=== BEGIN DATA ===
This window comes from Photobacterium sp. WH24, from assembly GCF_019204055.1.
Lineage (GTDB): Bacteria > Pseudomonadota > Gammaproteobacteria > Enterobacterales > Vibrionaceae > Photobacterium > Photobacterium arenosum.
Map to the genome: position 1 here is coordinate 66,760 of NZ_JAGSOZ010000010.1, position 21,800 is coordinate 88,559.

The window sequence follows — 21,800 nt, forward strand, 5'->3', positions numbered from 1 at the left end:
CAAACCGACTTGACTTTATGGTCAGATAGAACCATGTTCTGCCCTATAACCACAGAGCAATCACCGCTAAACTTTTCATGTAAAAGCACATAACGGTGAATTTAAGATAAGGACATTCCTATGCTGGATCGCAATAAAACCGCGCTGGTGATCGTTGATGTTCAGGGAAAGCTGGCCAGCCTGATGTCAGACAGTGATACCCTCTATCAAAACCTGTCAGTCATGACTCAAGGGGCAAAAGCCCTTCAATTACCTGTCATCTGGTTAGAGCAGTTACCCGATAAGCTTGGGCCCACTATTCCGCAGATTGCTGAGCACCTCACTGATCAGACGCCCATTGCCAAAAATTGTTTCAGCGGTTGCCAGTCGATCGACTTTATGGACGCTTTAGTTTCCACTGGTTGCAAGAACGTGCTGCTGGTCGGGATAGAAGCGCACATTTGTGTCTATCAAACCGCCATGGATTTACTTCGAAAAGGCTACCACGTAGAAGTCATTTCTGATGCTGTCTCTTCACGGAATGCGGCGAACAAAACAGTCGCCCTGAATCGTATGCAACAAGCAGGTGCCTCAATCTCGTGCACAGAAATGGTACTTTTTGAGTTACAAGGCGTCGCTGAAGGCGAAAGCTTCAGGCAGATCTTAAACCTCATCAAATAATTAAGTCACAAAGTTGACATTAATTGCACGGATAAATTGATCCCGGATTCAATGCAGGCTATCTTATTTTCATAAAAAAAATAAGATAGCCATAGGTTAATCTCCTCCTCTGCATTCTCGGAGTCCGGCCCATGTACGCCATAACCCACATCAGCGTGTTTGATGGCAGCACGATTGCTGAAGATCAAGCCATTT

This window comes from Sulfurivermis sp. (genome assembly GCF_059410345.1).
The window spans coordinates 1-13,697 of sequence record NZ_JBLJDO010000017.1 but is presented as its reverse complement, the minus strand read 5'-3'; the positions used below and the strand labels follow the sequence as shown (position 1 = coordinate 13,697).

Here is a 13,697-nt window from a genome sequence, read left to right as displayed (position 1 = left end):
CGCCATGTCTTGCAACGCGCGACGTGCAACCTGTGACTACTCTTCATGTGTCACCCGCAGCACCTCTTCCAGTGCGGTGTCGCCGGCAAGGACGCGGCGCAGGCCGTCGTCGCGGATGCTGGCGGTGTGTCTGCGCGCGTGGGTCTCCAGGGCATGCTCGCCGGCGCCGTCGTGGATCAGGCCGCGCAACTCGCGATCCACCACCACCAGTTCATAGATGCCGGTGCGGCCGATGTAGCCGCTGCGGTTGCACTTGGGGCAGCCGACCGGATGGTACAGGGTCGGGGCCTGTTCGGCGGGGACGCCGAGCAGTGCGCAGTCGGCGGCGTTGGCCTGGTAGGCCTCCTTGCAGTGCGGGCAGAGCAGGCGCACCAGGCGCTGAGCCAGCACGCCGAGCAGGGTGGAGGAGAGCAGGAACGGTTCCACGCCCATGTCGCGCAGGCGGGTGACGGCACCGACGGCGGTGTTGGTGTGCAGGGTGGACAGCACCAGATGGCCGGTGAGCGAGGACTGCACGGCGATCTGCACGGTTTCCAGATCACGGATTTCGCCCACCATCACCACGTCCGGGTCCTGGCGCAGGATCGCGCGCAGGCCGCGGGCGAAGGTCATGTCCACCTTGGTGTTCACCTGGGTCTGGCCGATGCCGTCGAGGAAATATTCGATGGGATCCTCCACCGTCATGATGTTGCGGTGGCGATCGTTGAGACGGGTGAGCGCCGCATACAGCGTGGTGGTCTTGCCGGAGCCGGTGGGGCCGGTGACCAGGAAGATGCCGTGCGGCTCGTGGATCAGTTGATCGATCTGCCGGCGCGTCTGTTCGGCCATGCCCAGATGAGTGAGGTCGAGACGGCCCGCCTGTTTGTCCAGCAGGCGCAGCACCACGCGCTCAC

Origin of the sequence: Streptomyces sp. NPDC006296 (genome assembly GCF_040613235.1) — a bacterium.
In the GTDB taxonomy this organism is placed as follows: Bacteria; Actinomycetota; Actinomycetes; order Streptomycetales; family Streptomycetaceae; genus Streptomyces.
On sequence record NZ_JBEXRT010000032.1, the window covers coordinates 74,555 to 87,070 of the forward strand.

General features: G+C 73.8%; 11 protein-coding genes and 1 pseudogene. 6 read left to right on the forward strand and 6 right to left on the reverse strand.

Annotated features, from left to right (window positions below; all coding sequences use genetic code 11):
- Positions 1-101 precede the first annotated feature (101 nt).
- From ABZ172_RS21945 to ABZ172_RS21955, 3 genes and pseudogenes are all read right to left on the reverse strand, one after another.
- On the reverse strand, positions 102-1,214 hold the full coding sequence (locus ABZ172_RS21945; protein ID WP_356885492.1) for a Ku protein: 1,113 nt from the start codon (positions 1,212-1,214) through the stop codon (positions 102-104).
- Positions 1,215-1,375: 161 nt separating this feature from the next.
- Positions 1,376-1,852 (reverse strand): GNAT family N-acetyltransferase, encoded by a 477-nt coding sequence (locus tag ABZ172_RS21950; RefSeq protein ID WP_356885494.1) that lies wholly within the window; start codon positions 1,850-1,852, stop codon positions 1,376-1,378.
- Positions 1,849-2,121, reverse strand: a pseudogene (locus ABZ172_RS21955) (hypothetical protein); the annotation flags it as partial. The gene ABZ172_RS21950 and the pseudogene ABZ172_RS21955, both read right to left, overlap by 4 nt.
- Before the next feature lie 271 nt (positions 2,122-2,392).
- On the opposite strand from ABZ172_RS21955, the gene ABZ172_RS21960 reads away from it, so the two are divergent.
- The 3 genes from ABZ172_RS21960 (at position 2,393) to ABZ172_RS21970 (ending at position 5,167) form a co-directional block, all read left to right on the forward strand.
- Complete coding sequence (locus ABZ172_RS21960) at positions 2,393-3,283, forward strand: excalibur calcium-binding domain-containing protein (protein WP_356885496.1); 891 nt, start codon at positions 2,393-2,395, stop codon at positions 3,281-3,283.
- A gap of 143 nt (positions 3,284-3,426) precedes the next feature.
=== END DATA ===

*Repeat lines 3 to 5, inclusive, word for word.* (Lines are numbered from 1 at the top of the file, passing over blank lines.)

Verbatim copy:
Map to the genome: position 1 here is coordinate 66,760 of NZ_JAGSOZ010000010.1, position 21,800 is coordinate 88,559.

The window sequence follows — 21,800 nt, forward strand, 5'->3', positions numbered from 1 at the left end:
CAAACCGACTTGACTTTATGGTCAGATAGAACCATGTTCTGCCCTATAACCACAGAGCAATCACCGCTAAACTTTTCATGTAAAAGCACATAACGGTGAATTTAAGATAAGGACATTCCTATGCTGGATCGCAATAAAACCGCGCTGGTGATCGTTGATGTTCAGGGAAAGCTGGCCAGCCTGATGTCAGACAGTGATACCCTCTATCAAAACCTGTCAGTCATGACTCAAGGGGCAAAAGCCCTTCAATTACCTGTCATCTGGTTAGAGCAGTTACCCGATAAGCTTGGGCCCACTATTCCGCAGATTGCTGAGCACCTCACTGATCAGACGCCCATTGCCAAAAATTGTTTCAGCGGTTGCCAGTCGATCGACTTTATGGACGCTTTAGTTTCCACTGGTTGCAAGAACGTGCTGCTGGTCGGGATAGAAGCGCACATTTGTGTCTATCAAACCGCCATGGATTTACTTCGAAAAGGCTACCACGTAGAAGTCATTTCTGATGCTGTCTCTTCACGGAATGCGGCGAACAAAACAGTCGCCCTGAATCGTATGCAACAAGCAGGTGCCTCAATCTCGTGCACAGAAATGGTACTTTTTGAGTTACAAGGCGTCGCTGAAGGCGAAAGCTTCAGGCAGATCTTAAACCTCATCAAATAATTAAGTCACAAAGTTGACATTAATTGCACGGATAAATTGATCCCGGATTCAATGCAGGCTATCTTATTTTCATAAAAAAAATAAGATAGCCATAGGTTAATCTCCTCCTCTGCATTCTCGGAGTCCGGCCCATGTACGCCATAACCCACATCAGCGTGTTTGATGGCAGCACGATTGCTGAAGATCAAGCCATTT